You know the lyrics. He owns three American Music Awards, six BET Awards, fourteen Grammys, and multiple international awards on his way to being the 10th most successful artist of the 2000s, and 88th greatest of all time according to Rolling Stone.
You know the businessman. He co-owns the famous 40/40 Club in New York, is part-owner of the NBA’s Brooklyn Nets, former CEO of Def Jam Recordings, and one of the three original founders of Roc-A-Fella Records. He also is co-brand director for Budweiser Select, investor in J Hotels, and executive producer of the hit video game, NBA 2K13.
You know the celebrity. He’s married to fellow music superstar Beyonce Knowles. TIME magazine names the couple the world’s most powerful couple in 2006 and Forbes ranked them as Hollywood’s top-earning couple in 2009 with a combined total of $162 million.
But do you know Shawn Corey Carter, aka Jay-Z, the man?
Jay-Z was raised in Brooklyn by his mother Gloria after his father walked out on them when he was 12 years old. Jay-Z turned to life on the street and drug-peddling – doing what he had to in order to survive. He began freestyling at an early age and it was obvious the young man had talent. After shadowing Big Daddy Kane in the early 90s, Jay-Z decided to break out on his own. He founded independent Roc-a-Fella Records because no label would give him a record deal. His first album, Reasonable Doubt, reached the 23rd spot on the Billboard 2000 in 1996.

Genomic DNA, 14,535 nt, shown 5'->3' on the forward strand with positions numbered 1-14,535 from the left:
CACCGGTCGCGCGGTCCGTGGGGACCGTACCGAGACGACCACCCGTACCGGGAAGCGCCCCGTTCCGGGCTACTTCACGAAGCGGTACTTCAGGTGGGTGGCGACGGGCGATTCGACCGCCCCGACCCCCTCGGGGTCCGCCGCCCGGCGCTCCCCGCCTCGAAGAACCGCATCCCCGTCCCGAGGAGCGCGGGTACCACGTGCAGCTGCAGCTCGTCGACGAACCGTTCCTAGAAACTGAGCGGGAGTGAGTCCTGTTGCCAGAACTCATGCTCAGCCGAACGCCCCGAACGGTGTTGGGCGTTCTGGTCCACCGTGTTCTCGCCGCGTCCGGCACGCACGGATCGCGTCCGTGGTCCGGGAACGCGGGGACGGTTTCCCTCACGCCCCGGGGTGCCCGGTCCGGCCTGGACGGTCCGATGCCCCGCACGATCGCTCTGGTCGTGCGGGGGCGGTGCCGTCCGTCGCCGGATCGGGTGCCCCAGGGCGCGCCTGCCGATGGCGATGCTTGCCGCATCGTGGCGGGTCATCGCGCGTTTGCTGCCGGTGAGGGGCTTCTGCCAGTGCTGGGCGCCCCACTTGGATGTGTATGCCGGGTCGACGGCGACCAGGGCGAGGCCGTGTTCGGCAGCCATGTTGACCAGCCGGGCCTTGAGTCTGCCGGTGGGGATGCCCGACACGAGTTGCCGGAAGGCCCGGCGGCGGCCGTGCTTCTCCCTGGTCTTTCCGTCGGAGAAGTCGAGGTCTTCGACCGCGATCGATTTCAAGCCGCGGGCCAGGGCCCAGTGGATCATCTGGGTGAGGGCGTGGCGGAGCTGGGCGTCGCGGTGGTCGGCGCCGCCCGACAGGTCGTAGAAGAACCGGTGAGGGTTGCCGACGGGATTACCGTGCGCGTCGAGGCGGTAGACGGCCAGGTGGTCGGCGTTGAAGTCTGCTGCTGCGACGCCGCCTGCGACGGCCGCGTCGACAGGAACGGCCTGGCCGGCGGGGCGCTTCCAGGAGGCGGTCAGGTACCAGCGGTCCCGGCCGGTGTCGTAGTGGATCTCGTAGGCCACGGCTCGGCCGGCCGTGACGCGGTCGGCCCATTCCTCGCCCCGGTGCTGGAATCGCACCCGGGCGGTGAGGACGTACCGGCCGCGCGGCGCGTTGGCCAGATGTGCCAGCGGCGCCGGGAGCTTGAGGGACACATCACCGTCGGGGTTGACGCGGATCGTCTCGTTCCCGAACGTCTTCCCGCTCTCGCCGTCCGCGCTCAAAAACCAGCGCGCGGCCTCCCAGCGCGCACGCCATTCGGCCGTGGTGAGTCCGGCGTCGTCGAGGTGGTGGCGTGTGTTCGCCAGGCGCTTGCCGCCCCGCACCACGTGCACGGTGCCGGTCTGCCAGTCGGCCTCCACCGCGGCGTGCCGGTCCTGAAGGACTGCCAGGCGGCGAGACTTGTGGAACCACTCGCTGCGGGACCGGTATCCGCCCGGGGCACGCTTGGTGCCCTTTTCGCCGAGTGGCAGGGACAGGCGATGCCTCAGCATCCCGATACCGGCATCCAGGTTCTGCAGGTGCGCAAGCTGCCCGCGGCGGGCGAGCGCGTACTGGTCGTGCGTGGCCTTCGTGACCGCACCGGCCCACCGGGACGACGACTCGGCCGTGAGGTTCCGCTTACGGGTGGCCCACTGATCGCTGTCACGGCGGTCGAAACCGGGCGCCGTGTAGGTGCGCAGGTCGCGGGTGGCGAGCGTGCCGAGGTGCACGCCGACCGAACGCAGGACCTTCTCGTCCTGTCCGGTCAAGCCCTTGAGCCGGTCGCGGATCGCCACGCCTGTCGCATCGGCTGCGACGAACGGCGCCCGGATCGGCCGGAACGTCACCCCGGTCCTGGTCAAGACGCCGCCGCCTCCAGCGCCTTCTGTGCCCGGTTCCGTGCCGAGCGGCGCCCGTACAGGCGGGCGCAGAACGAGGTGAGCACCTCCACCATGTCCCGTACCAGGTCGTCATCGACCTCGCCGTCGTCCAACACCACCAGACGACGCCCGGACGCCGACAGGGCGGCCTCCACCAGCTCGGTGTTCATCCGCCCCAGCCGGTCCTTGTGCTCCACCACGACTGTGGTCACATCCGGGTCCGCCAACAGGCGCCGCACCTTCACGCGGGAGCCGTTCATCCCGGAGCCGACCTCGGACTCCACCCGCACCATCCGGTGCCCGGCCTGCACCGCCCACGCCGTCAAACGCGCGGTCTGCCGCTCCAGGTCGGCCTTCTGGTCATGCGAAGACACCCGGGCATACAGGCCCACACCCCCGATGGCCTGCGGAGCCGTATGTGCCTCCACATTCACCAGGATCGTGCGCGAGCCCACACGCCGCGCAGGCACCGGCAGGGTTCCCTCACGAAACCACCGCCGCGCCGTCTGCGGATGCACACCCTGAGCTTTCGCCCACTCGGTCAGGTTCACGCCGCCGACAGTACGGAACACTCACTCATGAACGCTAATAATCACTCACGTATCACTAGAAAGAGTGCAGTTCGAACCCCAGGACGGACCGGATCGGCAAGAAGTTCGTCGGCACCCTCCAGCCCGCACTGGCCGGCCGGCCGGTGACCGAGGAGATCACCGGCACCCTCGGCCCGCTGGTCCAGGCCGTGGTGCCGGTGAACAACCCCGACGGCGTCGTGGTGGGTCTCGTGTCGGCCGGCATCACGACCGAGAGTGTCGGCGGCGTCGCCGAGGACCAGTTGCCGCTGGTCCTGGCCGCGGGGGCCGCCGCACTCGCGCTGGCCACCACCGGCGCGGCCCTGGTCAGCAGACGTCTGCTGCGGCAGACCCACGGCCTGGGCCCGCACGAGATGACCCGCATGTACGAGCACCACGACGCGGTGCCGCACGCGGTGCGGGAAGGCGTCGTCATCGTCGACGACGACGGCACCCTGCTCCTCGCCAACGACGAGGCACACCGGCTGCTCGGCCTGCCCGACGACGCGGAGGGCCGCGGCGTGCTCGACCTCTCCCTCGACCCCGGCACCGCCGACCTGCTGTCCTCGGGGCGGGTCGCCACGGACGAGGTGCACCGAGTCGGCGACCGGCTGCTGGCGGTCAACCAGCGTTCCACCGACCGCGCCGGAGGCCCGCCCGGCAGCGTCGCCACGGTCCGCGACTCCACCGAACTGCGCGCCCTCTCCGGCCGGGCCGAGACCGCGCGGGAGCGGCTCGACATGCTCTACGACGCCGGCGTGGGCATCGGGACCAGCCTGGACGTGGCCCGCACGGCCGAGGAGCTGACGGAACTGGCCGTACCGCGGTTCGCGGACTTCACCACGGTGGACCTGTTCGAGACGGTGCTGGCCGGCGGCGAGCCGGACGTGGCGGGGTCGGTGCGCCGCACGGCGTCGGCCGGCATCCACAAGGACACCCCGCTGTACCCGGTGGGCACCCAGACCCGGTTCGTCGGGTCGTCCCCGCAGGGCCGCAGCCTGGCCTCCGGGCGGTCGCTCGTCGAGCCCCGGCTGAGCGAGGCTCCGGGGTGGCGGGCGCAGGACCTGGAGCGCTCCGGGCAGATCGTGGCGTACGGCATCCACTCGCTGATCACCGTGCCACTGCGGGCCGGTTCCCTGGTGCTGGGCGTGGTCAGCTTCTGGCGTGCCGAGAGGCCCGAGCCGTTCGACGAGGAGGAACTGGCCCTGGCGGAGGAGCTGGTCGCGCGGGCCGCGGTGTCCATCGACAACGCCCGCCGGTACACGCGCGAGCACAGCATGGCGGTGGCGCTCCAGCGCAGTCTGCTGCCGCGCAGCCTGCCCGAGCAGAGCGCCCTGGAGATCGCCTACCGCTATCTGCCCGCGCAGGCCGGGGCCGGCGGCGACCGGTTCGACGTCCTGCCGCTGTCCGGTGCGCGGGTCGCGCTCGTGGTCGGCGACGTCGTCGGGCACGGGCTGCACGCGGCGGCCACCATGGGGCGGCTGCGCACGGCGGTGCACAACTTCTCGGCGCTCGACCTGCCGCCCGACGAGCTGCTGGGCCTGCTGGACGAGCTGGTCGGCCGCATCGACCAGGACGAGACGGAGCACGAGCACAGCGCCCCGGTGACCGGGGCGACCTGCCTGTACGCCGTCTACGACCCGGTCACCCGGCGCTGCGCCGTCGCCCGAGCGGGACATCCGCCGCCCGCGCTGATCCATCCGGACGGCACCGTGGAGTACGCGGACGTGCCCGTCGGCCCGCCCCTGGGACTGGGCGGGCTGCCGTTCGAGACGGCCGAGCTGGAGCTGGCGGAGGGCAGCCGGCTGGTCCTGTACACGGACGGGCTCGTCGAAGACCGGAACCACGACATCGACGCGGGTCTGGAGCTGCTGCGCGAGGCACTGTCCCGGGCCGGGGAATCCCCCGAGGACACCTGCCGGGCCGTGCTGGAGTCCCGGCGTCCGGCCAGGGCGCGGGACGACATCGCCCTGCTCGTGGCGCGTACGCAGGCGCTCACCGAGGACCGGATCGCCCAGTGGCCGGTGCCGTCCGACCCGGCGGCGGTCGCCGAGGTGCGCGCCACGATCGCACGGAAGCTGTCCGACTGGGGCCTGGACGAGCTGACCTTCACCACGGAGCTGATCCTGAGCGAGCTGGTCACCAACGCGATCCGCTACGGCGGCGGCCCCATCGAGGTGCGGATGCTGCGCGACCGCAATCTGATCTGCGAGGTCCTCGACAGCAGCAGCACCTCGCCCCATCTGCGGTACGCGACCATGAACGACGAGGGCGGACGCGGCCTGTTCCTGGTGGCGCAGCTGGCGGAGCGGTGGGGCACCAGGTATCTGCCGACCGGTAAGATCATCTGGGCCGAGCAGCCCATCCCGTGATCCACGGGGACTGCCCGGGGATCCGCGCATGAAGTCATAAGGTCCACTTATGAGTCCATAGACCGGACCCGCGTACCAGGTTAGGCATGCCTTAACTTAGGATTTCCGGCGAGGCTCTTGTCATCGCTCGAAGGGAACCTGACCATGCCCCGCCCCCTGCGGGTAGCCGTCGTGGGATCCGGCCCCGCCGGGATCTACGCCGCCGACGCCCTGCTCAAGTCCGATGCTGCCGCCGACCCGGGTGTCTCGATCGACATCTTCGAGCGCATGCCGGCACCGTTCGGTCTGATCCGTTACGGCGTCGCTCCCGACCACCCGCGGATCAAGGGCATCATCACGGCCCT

Jay-Z continued to produce successful albums and hit after chart-topping hit. Away from the recording studio Jay-Z focused his financial efforts on giving back. He partnered with the UN in 1996 to raise awareness and funds to combat the global water shortage. Jay-Z followed that up by giving $1 million to the American Red Cross’ efforts after Hurricane Katrina. Jay-Z also established The Shawn Carter Foundation in 2002 to financially assist those wishing to further their education.
The one characteristic that has been consistent in Jay-Z’s life is that he is a man determined to succeed his way. You can’t pigeon-hole the rapper. You can’t tell the businessman what can’t be done. He’s going to find a way. He has grown from a poor childhood to one of America’s most successful entrepreneurs by doing things his way.